In the decade since the global financial crisis of 2007-8, a number of countries have faced and succumbed to sovereign-debt crises and declared bankruptcy. After Greece, Ecuador, Venezuela, Argentina, Zambia, and Lebanon, Sri Lanka has recently joined the ranks of countries felled by economic downturn, whose harsh impact will be felt by its people for a long time to come. In this context, the question arises: what role have international financial institutions such as the International Monetary Fund or the World Bank played in these economic crises? Have they helped or hurt the economic prospects of the Global South?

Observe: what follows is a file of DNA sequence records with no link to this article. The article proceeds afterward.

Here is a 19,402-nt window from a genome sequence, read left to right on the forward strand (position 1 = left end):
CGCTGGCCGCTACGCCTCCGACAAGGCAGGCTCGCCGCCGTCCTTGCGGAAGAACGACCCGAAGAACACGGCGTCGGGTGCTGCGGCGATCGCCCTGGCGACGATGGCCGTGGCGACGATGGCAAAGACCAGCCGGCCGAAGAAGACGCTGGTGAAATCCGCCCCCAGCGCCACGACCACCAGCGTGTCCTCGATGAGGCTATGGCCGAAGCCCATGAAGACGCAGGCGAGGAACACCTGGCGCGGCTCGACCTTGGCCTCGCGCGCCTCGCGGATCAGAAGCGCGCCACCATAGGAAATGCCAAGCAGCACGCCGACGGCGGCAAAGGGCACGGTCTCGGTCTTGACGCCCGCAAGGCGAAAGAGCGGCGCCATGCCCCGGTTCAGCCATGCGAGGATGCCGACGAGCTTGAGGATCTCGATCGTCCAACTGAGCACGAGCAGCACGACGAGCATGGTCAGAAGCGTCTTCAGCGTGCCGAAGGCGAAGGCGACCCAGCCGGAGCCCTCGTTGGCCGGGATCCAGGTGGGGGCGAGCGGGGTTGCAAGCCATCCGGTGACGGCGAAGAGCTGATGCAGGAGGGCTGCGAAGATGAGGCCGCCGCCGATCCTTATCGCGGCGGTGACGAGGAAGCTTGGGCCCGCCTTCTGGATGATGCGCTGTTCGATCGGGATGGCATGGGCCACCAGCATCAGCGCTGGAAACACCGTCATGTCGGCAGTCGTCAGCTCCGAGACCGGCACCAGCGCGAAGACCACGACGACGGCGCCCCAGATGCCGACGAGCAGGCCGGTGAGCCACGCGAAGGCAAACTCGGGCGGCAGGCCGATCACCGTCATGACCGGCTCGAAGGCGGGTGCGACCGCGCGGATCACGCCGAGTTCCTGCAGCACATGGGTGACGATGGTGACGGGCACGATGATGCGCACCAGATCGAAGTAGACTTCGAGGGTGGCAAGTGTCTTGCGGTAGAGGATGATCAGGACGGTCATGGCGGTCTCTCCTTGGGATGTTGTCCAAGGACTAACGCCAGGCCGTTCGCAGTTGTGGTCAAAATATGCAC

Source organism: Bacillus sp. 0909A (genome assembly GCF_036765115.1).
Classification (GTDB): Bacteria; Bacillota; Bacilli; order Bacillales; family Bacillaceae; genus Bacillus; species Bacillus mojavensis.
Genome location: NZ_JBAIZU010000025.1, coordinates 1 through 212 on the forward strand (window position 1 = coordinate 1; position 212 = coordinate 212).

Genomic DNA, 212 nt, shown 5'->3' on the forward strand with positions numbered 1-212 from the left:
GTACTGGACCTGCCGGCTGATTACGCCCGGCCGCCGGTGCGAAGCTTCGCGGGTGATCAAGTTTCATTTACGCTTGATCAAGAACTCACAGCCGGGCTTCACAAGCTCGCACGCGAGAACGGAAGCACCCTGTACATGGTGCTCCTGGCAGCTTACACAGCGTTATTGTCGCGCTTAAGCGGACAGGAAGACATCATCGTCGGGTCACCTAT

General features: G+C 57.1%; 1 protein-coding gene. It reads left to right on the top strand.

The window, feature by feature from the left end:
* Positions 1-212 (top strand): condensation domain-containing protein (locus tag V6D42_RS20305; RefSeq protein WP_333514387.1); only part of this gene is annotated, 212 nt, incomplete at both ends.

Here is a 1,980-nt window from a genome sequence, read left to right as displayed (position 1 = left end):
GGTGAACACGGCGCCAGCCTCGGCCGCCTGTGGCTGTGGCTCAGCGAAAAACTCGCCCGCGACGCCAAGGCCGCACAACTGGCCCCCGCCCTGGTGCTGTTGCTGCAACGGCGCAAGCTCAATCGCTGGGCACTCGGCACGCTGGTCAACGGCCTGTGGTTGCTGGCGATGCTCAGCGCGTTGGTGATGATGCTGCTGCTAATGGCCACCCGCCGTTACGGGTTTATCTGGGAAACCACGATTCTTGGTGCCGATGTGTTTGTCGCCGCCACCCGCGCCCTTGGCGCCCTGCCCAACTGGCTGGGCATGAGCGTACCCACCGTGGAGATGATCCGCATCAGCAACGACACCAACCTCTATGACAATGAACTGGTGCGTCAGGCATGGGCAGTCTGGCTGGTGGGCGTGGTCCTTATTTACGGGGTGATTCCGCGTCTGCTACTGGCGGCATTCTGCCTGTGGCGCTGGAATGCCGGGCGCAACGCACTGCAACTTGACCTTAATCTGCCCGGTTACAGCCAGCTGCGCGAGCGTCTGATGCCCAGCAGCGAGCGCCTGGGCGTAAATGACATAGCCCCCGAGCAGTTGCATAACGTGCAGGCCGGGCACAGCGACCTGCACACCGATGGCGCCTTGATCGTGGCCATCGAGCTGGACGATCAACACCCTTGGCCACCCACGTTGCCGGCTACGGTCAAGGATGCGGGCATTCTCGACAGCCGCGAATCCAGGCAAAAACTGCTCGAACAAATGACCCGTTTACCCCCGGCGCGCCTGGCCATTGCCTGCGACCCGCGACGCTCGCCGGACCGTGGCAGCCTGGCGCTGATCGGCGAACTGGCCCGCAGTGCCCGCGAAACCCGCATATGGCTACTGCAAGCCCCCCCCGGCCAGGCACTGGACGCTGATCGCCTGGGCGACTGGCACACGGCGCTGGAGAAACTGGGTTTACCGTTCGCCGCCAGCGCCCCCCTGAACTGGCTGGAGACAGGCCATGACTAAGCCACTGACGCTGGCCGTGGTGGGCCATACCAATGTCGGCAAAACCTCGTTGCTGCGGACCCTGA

To discuss this question, we are joined by Ahilan Kadirgamar, a political economist from the University of Jaffna in Sri Lanka, and Jamie Martin, a historian at Harvard University and the author of The Meddlers: Sovereignty, Empire, and the Birth of Global Economic Governance.